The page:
What Are the Different Types of Valves Used in Piping?


valves used in piping

Did you know that the construction of the Great Pyramid of Giza used rudimentary valve devices? Yes, valves have been with us for thousands of years. Given the time that they’ve had to evolve, it’s no wonder why the valves we have today are so advanced.

Read on to learn about some of the types of valves used in piping today.

How Are Valves Used in Piping?

You probably already know this, but this article will review it anyway. Doing so will best introduce the abilities of the specific types of valves in the section below this one.

The primary purpose of a valve is to control the flow of a material traveling through a piping system. The material in question can be a liquid, a gas, a slurry, or another form of matter.

The layman may believe that valves merely open to let material flow and close to stop the flow. However, the ways that valves serve a piping system are far more complicated than that. This list below states just some examples of the tasks that valves perform:

  • Stopping the material flow
  • Starting the material flow
  • Diverting the flow to another route
  • Relieving pressure to improve safety
  • Slowing or quickening the flow rate
  • Stopping the material from flowing backward
  • Controlling the temperature of the material

What Are the Different Valves Used in Piping System Applications?

When you select a valve for your piping system, you face an overwhelming choice. This is the case because some valves work better for certain situations than others. You have to do your research and ensure you’re getting the best option for your piping situation.

Valves can be classified based on their material, end connections, how they open and close, and so much more. To keep things simple, though, this article will merely give the names of some valves based on their overall differences in design.

Gate Valves

Gate valves are so-named because they open and close much like a gate. The handwheel is connected to a stem that guides a disc up and down through the gate body.

When the valve is closed, it sits in the seat at the bottom of the valve body. When the valve is open, the disc and stem sit in a bonnet just below the hand wheel.

Typical Function

A gate valve is most often used as an isolation valve. It is primarily used to stop or start the flow of material. While it is possible to throttle a flow with a gate valve, doing so can cause severe damage to the valve’s components.

Opening/Closing Motion

A gate valve is a linear valve. This means that its mechanism moves in a straight line to cut the flow of material. It is classified this way because of the way its disc moves.

Globe Valves

Globe valves have spherical exteriors and their interiors are cut in half by a baffle. A disc-like plug moves up and down similar to how a gate valve moves. The main difference is that the disc, in the globe valve’s case, sits horizontally rather than vertically.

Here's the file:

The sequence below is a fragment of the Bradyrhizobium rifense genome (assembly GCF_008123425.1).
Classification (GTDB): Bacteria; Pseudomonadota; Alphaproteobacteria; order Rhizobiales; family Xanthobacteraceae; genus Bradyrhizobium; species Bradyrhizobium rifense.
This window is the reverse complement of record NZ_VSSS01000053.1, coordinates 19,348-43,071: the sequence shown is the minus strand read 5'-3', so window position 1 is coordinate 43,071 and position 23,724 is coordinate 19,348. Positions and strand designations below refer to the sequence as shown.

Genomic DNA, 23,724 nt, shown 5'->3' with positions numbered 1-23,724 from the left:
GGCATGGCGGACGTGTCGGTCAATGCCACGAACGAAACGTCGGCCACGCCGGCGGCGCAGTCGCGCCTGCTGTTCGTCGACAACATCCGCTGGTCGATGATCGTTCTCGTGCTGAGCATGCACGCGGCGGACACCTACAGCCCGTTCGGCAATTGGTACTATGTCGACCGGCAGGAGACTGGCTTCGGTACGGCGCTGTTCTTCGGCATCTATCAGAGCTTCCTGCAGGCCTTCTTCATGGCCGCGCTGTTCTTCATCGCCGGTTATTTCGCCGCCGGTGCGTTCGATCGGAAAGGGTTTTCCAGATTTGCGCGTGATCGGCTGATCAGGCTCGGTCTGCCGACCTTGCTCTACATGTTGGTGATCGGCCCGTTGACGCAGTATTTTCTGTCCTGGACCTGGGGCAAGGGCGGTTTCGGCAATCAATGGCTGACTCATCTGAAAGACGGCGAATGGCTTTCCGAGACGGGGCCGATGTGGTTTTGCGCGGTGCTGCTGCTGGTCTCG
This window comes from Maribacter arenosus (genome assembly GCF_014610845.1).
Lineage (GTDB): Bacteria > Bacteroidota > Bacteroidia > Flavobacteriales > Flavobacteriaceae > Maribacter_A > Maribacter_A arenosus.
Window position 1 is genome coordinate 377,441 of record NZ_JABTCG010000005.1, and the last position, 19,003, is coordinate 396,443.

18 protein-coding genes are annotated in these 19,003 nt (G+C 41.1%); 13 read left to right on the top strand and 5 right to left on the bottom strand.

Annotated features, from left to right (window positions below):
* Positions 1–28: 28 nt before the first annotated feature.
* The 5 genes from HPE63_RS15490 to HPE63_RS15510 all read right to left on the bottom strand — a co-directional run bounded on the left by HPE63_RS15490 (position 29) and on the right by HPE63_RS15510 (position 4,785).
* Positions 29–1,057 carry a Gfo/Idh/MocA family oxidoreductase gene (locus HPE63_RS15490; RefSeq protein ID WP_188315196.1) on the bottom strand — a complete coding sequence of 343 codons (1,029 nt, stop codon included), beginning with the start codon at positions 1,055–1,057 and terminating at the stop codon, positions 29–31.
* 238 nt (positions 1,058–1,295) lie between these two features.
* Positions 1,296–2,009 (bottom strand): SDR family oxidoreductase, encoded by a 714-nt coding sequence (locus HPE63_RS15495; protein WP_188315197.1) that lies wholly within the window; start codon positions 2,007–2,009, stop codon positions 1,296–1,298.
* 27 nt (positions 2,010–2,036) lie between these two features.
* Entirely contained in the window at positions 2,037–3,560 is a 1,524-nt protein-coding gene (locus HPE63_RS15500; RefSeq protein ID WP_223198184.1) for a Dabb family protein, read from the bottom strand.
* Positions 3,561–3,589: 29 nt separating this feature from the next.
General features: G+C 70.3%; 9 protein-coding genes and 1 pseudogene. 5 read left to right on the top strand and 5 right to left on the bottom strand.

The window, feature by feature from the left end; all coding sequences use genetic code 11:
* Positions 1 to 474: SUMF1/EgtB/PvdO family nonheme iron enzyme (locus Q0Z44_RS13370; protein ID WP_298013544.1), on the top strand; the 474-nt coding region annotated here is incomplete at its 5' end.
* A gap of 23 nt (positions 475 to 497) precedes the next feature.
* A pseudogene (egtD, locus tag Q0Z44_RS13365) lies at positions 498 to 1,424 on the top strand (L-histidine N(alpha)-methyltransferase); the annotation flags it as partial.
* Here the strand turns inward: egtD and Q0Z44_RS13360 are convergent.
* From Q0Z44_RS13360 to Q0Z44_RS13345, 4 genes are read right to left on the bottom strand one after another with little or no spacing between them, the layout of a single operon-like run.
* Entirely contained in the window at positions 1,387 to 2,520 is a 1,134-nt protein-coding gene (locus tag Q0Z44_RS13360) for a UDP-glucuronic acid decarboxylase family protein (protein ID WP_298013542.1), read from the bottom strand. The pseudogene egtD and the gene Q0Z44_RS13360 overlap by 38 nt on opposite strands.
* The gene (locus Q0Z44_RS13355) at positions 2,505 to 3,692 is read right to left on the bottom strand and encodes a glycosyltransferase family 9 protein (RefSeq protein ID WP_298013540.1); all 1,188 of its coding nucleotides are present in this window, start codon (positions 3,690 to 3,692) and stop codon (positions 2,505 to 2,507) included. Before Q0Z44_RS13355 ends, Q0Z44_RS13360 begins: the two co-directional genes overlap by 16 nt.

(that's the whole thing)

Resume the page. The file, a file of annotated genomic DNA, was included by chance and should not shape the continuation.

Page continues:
The seat of the valve sits in the middle of the baffle and also sits horizontally. The stem lowers the disc into and out of this seat to control the flow of material.

Typical Function

The primary purpose of a gate valve is to be a regulator. That is, it controls how fast or slow the material moves. Unlike a gate valve’s disc, the one in a globe valve can sit in partly open or closed positions without risking any damage.

Opening/Closing Motion

Though the globe valve’s disc sits horizontally, it moves in a straight line. This makes the globe valve a linear valve.

Check Valves

A check valve isn’t manually controlled like the gate and globe valves. Rather, this valve closes or opens based on the flow of the material. If the flow is moving in a way that isn’t ideal, the valve will close.

Often, a check valve will have a gate that will swing open and close with a semi-circle motion. The flow of the water in the right direction will open the gate and allow the material through. If the water flows the other way, the gate will close and stop the material’s progress.

Typical Function

Check valves are placed by themselves in a category known as ‘non-return’. This prevents the cross-contamination of different materials. In some cases, this can even prevent health hazards.

Opening/Closing Motion

A swing gate check valve uses a rotary movement, which is a semi-circle movement. However, lift check valves also exist and they use a linear movement.

Plug Valves

A plug valve often consists of a cork-shaped plug that permanently sits in a cavity in the lower section of the valve body. When someone turns the handle, the plug spins around.

The plug should have a hollow tube-like section inside it. When this section runs perpendicular to the pipe, the valve is fully closed. When the tube-like section runs exactly parallel to the pipe, the valve is fully open.

Typical Function

Plug valves are also used as regulators. The operator can place the plug at partially open/closed positions. This can slow or speed up the flow of the material through the pipe.

Opening/Closing Motion

Plug valves are considered both rotary valves and quarter-turn valves. The latter group consists of valves that turn 90° to fully turn the valve.

Fulfill Your Industrial Valve Needs With Our Products

Remember that the four valves above are just a few of the valves used in piping systems today. Make sure to do some more research before you start seriously shopping for valves.

When you think you’ve learned enough, consider checking out our collection of valves. We offer the most powerful, long-lasting valves on the market. We can also build you the perfect ones.

Click here to start the process of requesting a free quote.

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